You can either think of yourself as thirteen year olds writing for a teacher in English class, or you can think of yourselves as writers who demand to tell a story. There is a difference.
A few of them look up and smile awkwardly to acknowledge what I have just said, but most continue to write. I am not worried about distractions or Skype or Facebook or kids gaming. These guys are busy and engaged. They have assumed the identity of citizen journalists.
Being labeled a tech savvy teacher I sometimes feel pressure to always use technology. I don’t even know what that means any more. I sometimes feel guilty when I notice how “traditional” our curriculum has become. On days like today, however, none of it matters. Technology shouldn’t be a gimmicky lure we use to “engage” kids. We use it when we can, when we must, when it makes sense. Otherwise we talk about writing. We write. We explore. Engagement is about passion and love for what we do. It is about getting on the floor and talking to kids about their ideas and giving them immediate feedback. 1-1 means that we try to spend time with each student discussing their work, not speaking at a class about what they all should be doing. No amount of technology will motivate kids, if the pedagogy and the content and the teachers love for the material is not there.
Our activity this week has little to do with technology. Sure we are using Google Docs to draft our work, giving me access to their on-going work, and yes we used Diigo to annotate and tag all our research, and yes we hope to publish these articles on a blog called Stories from The Sudan and maybe even publish a selected few in an iBook of the same name, but really we have been focused on text and conversations about text and fiction and truth and justice and genocide and stories and voice and empathy and understanding.
I have been incredibly proud of our students. For the last several weeks they have read What is the What by Dave Eggers, a dense 500+page novel about the Sudanese Lost Boys. They have researched a variety of topics for their feature articles. Ranging from The Sudanese diaspora, to gender equality, to child-soldiers, to slavery, to cattle culture, to the socio-political causes of the regional conflict. As their summative assessment they are writing a 1500 word feature article which attempts to entertain and inform, assessed by a rubric they wrote as a class.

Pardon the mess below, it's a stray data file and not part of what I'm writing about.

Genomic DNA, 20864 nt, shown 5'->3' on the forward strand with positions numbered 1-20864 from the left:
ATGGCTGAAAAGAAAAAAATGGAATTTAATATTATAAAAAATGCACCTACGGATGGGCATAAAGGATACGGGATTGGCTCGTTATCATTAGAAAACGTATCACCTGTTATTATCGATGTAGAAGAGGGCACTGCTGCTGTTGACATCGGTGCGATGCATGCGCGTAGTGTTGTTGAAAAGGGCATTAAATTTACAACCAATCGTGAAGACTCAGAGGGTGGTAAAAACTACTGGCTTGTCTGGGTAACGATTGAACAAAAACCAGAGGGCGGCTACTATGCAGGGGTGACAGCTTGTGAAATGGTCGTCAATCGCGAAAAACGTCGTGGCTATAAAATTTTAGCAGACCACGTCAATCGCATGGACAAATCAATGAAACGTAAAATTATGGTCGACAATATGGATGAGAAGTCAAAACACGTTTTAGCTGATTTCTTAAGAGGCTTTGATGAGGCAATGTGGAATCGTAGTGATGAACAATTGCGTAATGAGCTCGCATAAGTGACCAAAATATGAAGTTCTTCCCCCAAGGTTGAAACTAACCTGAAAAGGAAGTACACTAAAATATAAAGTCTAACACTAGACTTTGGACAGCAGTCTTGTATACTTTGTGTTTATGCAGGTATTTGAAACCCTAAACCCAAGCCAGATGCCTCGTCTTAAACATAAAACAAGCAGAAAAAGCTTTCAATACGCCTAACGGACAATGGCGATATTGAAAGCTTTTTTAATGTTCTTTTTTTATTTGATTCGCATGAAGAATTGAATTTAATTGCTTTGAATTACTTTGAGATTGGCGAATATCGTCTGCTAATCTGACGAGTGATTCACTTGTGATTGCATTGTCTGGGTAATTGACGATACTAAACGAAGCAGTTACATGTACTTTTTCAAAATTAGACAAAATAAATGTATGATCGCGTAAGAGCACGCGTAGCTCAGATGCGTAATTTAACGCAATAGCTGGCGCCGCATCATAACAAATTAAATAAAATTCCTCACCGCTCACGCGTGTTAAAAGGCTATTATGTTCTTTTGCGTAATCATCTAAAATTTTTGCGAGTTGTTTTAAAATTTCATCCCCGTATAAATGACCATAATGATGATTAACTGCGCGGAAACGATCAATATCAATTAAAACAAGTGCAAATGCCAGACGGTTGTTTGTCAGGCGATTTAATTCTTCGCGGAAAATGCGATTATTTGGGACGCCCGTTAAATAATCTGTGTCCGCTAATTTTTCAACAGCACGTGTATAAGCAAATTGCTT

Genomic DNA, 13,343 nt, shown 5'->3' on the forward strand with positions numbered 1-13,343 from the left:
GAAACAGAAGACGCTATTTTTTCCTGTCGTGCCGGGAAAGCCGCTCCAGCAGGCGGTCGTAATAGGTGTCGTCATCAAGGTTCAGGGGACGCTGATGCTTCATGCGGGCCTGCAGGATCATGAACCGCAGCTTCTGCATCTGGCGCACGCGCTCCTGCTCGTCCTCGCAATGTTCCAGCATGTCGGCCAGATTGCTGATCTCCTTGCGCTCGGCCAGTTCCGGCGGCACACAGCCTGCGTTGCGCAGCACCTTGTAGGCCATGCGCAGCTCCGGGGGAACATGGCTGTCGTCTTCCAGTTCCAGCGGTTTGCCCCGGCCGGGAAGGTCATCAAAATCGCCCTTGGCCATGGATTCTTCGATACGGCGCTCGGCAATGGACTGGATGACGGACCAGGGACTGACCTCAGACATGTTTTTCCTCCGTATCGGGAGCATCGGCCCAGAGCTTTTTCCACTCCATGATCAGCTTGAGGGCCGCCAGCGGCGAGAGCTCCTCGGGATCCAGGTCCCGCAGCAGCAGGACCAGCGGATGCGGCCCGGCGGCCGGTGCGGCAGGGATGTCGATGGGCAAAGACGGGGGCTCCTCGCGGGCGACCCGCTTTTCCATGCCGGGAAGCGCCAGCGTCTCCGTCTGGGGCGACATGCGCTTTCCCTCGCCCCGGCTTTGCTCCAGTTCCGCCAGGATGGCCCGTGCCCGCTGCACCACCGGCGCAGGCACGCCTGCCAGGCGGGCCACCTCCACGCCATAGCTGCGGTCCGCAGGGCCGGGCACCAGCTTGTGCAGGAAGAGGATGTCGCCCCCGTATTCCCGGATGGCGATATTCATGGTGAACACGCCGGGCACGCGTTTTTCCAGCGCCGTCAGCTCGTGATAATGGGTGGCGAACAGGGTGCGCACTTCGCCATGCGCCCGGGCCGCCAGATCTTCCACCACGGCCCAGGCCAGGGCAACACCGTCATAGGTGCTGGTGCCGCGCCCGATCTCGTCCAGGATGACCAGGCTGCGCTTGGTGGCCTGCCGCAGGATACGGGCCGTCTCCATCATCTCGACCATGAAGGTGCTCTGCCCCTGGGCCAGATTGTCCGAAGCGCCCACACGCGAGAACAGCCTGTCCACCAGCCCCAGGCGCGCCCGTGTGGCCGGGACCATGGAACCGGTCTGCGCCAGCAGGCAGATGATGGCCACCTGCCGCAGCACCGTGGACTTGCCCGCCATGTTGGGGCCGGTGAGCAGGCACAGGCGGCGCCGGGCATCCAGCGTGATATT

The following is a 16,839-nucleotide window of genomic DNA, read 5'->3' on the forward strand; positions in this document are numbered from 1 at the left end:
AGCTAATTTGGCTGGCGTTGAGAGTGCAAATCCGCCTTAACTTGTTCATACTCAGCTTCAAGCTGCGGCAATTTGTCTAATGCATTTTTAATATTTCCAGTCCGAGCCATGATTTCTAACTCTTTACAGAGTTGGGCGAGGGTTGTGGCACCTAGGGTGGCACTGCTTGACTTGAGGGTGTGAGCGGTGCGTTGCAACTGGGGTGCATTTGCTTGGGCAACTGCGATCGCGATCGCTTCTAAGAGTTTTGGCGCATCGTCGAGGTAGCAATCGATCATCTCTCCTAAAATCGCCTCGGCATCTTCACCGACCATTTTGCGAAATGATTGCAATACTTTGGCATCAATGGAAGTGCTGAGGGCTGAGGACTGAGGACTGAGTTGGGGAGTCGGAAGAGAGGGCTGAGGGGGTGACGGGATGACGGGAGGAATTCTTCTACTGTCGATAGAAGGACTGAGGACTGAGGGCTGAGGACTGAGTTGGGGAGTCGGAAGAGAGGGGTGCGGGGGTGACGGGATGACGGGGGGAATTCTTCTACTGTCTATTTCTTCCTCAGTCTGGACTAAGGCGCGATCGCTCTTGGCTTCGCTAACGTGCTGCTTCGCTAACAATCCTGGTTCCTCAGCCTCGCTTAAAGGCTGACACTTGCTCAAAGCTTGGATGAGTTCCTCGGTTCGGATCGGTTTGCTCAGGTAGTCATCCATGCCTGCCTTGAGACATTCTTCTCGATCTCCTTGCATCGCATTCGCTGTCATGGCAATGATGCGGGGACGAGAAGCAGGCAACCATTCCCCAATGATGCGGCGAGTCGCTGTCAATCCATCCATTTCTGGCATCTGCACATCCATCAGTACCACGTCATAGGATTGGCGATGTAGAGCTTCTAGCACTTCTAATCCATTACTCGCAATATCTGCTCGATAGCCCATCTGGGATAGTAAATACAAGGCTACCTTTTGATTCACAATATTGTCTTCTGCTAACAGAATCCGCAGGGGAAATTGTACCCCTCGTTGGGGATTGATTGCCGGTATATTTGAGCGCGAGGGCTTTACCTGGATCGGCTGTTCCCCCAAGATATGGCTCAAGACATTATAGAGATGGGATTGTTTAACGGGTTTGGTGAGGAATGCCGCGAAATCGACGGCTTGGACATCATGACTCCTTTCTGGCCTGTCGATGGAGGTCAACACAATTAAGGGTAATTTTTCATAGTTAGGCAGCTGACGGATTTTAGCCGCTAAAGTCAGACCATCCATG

Sometimes I cannot believe they are only thirteen years old. So often we underestimate what student are capable of, or worse we set the bar too high, but do not invest enough of our own passion to carry them through. The formula for engagement is simple- Students need high expectations and challenges, but they also need every ounce of energy we have to maintain enthusiasm and love for what we teach. We need to prove to them that we value what we ask them to do. We need to give them enough choice and autonomy to take ownership of what they do, then we need to support their choices with fluid and constant feedback.
How do you maintain engagement? What are your tips or formulas?
As we continue to explore the rich world of authentic student blogging, it is important to stop and listen to feedback and criticism from time to time. It is important to understand the apprehension that some stakeholders may have when it comes to open online publishing.
You can read more about how we have been blogging with our middle school students by reading some of these post, but let me give a very brief synopsis of what our program looks like up to know. (Before I start, let me clarify that when I say we, I am referring to myself and Paula Guinto who is my teaching partner in grade 7 & 8. We both teach English; I blog here with my students and Paula writes at Meta.)
The basic manifesto as it stands, looks something like this:
I want my students to feel confident about who they are through critical and artistic exploration of their identity. I want them to learn how to clearly articulate this voice in a variety of media in order to find a network of like-minded people in order to create a community of learners that will help them learn during and beyond school.
We hope that blogging will help our students achieve this goal. The system we have set up is pretty simple: We coached every student in our class to set up a blog through blogger, explained basic etiquette and gave them freedom to own the space. We are not formally assessing anything that goes on the blog, and there is no obligation to blog at all. We are hoping to see what kids write when they are given a space and freedom to write.
Like any process at a school, there have been mixed feelings from students, teachers and parents. There have been some accurate criticism and others based on misunderstandings. As a community, we are in the process of figuring out what blogging looks like for us. We are looking to make sure that there is a clear understanding of the what and the why and the how by all the stakeholders involved.
As part of this process, I asked my students to write a short paragraph agreeing or disagreeing with this statement:
Blogging is an important part of an English classroom.
I was floored by the results. You can read all of the answers here, but let me give you some highlights:
The freedom to express ourselves is important; providing a medium and nurturing the usage of that medium improves our skills as writers and removes some of our inhibitions of writing.
Blogging is a fun way to write. It can be used for educational purposes and it also helps the student to think when they are writing “who is my audience.” Sometimes having students writing on a blog will increase a students motivation to write.
Blogging is useful. No scratch that out, Blogging is necessary. With teenagers [us] being young minds full of innovative ideas, thoughts and views, our generation needs to share them to audience and blogging enables us to do that.